- Director: Lisa Ahscan
- Genre: Drama
- Cert: 12A
- Details: Sweden / 83mins
You wait ages for an arthouse gay coming of age drama and two come along at once. And both of them crap. Coming hot on the heels of last week's disappointing Dutch drama North Sea Texas is this Swedish lesbian outing. And before you get all in a dizzy, boys, this Swedish lesbian teen gymnast movie is not like 'that' at all.
Emma Watson lookalike Mathilda Paradeiser is Emma, a daughter to single parent and older sister to seven-year-old Sara (Lindquist). Emma wants to be on the local voltige team and not just because she has the hots for the blonde bad egg Cassandra (Molin), who knows exactly what she'd doing when she stretches in 'that way' in her bathing suit as Emma watches on. As both girls summon the courage to blurt out their feelings, little Sara fights her dad for a bikini so she will look more grown up when her crush, her teen cousin Sebastian (Vega), comes to babysit.
The poster looks cool. Pasadeiser (now looking like Chloe Sevigny), rifle in hand, stares blankly out at you, daring you to call her something. That's not She-Monkeys, though. That's a different movie altogether and it looks like a better one. You know a movie is moving slowly when you check your watch three times in eighty-three minutes. She-Monkeys is a drab, dull and monotonous flick.
Making her debut, writer-director Lisa Ahscan boasts real restraint and sensitivity in a film that could have been anything but. She does come close to pushing buttons in one awkward scene when Sara dances for Sebastian and asks him to scratch her stomach. It's unclear, though, what Ahscan is saying about Sara's demanding of the leopard-printed bikini and the sexualisation of children. And why Sebastian has to babysit at all. And where's mum and why isn't she mentioned? And why... ah, screw it.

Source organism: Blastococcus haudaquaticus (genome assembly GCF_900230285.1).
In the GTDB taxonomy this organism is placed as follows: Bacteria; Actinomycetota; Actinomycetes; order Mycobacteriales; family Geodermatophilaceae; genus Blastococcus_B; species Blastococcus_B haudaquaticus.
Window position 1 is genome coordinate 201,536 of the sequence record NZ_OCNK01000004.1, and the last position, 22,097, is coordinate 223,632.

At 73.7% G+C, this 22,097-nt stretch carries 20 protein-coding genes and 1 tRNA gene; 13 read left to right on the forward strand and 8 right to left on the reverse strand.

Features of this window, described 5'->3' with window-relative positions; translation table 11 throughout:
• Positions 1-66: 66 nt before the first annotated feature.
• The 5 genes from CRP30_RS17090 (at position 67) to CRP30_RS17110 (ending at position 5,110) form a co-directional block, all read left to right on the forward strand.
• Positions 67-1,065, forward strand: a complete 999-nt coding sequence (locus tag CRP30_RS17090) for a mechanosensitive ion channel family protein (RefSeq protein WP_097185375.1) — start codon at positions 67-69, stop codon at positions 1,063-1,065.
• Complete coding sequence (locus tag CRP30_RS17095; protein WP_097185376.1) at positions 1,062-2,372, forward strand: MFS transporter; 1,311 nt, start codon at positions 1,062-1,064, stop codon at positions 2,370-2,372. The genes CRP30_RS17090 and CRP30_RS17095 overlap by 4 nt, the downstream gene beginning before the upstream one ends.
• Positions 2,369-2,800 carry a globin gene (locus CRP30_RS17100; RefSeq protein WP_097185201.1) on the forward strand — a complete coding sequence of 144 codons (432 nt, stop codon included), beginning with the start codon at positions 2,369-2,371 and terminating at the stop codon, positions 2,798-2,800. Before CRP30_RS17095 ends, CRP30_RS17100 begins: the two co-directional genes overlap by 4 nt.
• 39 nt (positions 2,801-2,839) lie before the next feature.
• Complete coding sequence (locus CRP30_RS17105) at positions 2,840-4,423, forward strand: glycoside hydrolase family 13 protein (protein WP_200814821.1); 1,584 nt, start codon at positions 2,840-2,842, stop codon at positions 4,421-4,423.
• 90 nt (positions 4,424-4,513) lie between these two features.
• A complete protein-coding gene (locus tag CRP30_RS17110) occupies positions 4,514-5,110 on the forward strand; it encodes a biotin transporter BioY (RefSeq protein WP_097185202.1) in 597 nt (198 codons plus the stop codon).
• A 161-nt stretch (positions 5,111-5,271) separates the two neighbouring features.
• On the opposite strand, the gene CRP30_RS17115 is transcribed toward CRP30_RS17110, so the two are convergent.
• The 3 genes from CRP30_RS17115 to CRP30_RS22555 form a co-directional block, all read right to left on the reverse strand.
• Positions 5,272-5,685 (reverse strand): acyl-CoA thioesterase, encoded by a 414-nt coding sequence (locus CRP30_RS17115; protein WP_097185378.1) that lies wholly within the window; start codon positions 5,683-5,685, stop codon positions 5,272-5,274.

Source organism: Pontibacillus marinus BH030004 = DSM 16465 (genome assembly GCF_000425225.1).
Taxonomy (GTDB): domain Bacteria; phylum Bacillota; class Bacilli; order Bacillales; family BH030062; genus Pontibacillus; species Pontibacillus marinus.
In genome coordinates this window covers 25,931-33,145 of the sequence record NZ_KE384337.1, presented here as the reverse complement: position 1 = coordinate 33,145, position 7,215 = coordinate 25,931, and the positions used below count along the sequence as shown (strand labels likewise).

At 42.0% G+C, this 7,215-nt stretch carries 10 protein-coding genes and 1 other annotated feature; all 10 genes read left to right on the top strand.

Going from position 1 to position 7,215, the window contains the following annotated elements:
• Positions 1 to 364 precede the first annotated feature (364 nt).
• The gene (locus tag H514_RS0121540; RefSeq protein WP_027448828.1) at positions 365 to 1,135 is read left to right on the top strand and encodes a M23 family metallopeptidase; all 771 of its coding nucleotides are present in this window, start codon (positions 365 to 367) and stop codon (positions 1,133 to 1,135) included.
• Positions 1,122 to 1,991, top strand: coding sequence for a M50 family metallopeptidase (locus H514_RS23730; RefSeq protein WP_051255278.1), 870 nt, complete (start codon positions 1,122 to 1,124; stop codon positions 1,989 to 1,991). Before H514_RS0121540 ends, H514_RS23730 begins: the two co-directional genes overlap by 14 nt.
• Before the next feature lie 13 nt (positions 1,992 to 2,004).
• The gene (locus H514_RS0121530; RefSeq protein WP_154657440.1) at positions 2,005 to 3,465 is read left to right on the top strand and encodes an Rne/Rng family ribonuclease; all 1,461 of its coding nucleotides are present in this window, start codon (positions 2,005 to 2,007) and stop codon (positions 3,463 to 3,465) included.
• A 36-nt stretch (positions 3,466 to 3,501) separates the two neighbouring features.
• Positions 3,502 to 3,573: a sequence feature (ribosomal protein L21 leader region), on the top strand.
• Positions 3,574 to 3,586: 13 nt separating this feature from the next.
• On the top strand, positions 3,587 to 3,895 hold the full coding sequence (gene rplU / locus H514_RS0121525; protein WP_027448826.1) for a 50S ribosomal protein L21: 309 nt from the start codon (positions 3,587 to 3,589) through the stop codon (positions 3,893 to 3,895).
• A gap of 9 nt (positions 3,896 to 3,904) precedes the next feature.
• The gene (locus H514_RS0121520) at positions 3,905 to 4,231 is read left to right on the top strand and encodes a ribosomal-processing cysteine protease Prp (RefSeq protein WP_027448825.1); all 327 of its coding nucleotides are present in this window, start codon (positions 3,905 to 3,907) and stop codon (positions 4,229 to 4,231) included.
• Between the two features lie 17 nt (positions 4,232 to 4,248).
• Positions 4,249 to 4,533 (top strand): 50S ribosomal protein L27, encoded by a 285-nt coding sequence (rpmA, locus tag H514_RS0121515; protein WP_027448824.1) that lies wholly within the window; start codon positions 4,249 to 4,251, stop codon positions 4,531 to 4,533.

The performances are the best thing going for it – newcomers Molin and Paradeiser are impressive but it's young Lindquist who runs away with the heart of the movie despite being the subplot.
Review by Gavin Burke | 15:46 | Friday 25th May 2012 | Movie Review
What sounds like an obscure nature documentary is anything but in this Swedish story of angsty teenage girls from director Lisa Aschan. The story revolves around Emma, a seemingly normal teenager who falls into some dubious company with the more confident and alluring Cassandra. Together they fend off the attentions of men and compete against each other in a horse-riding school. It's certainly suggested that they're more than friends, though Aschan toys with the idea rather than consummate it. Indeed, she seems to be saying something rather specific about the growing pains of teens and tween. Emma's tweenie sister seemingly wants to grow up faster, evoking some awkward scenes. It's well-acted by its two young leads, but the film drifts aimlessly from one scene to to the next without any real resolution. It's more of a mood piece than a complete film, but watchable all the same.Posted 16:25 | Sat 26th May 2012
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